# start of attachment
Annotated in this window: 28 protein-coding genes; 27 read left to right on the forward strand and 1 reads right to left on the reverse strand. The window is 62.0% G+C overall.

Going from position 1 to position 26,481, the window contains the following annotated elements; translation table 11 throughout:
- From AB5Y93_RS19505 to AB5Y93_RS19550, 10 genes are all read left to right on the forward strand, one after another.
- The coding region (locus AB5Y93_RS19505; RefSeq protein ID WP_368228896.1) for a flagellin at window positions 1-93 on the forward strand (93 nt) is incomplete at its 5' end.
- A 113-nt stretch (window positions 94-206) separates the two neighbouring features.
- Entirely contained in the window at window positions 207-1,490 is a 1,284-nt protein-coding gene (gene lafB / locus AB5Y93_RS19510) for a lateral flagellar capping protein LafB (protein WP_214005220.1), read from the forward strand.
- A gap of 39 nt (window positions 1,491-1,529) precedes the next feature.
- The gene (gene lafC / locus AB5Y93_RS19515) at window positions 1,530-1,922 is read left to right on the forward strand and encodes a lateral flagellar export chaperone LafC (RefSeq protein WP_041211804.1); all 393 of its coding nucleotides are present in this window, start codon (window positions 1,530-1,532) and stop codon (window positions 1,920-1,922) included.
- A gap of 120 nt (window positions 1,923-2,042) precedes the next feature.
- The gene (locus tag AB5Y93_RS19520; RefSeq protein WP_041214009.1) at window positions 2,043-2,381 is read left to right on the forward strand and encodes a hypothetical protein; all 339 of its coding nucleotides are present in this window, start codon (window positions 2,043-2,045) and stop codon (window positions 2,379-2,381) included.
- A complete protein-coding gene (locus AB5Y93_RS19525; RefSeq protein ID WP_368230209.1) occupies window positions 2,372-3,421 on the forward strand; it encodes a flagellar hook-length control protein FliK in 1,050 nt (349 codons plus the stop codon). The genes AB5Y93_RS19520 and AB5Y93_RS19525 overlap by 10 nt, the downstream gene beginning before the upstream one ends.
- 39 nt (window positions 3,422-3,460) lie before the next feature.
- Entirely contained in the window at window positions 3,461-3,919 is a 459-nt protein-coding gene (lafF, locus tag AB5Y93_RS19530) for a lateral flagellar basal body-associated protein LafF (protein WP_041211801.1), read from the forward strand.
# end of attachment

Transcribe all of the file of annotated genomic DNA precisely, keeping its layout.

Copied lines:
Annotated in this window: 28 protein-coding genes; 27 read left to right on the forward strand and 1 reads right to left on the reverse strand. The window is 62.0% G+C overall.

Going from position 1 to position 26,481, the window contains the following annotated elements; translation table 11 throughout:
- From AB5Y93_RS19505 to AB5Y93_RS19550, 10 genes are all read left to right on the forward strand, one after another.
- The coding region (locus AB5Y93_RS19505; RefSeq protein ID WP_368228896.1) for a flagellin at window positions 1-93 on the forward strand (93 nt) is incomplete at its 5' end.
- A 113-nt stretch (window positions 94-206) separates the two neighbouring features.
- Entirely contained in the window at window positions 207-1,490 is a 1,284-nt protein-coding gene (gene lafB / locus AB5Y93_RS19510) for a lateral flagellar capping protein LafB (protein WP_214005220.1), read from the forward strand.
- A gap of 39 nt (window positions 1,491-1,529) precedes the next feature.
- The gene (gene lafC / locus AB5Y93_RS19515) at window positions 1,530-1,922 is read left to right on the forward strand and encodes a lateral flagellar export chaperone LafC (RefSeq protein WP_041211804.1); all 393 of its coding nucleotides are present in this window, start codon (window positions 1,530-1,532) and stop codon (window positions 1,920-1,922) included.
- A gap of 120 nt (window positions 1,923-2,042) precedes the next feature.
- The gene (locus tag AB5Y93_RS19520; RefSeq protein WP_041214009.1) at window positions 2,043-2,381 is read left to right on the forward strand and encodes a hypothetical protein; all 339 of its coding nucleotides are present in this window, start codon (window positions 2,043-2,045) and stop codon (window positions 2,379-2,381) included.
- A complete protein-coding gene (locus AB5Y93_RS19525; RefSeq protein ID WP_368230209.1) occupies window positions 2,372-3,421 on the forward strand; it encodes a flagellar hook-length control protein FliK in 1,050 nt (349 codons plus the stop codon). The genes AB5Y93_RS19520 and AB5Y93_RS19525 overlap by 10 nt, the downstream gene beginning before the upstream one ends.
- 39 nt (window positions 3,422-3,460) lie before the next feature.
- Entirely contained in the window at window positions 3,461-3,919 is a 459-nt protein-coding gene (lafF, locus tag AB5Y93_RS19530) for a lateral flagellar basal body-associated protein LafF (protein WP_041211801.1), read from the forward strand.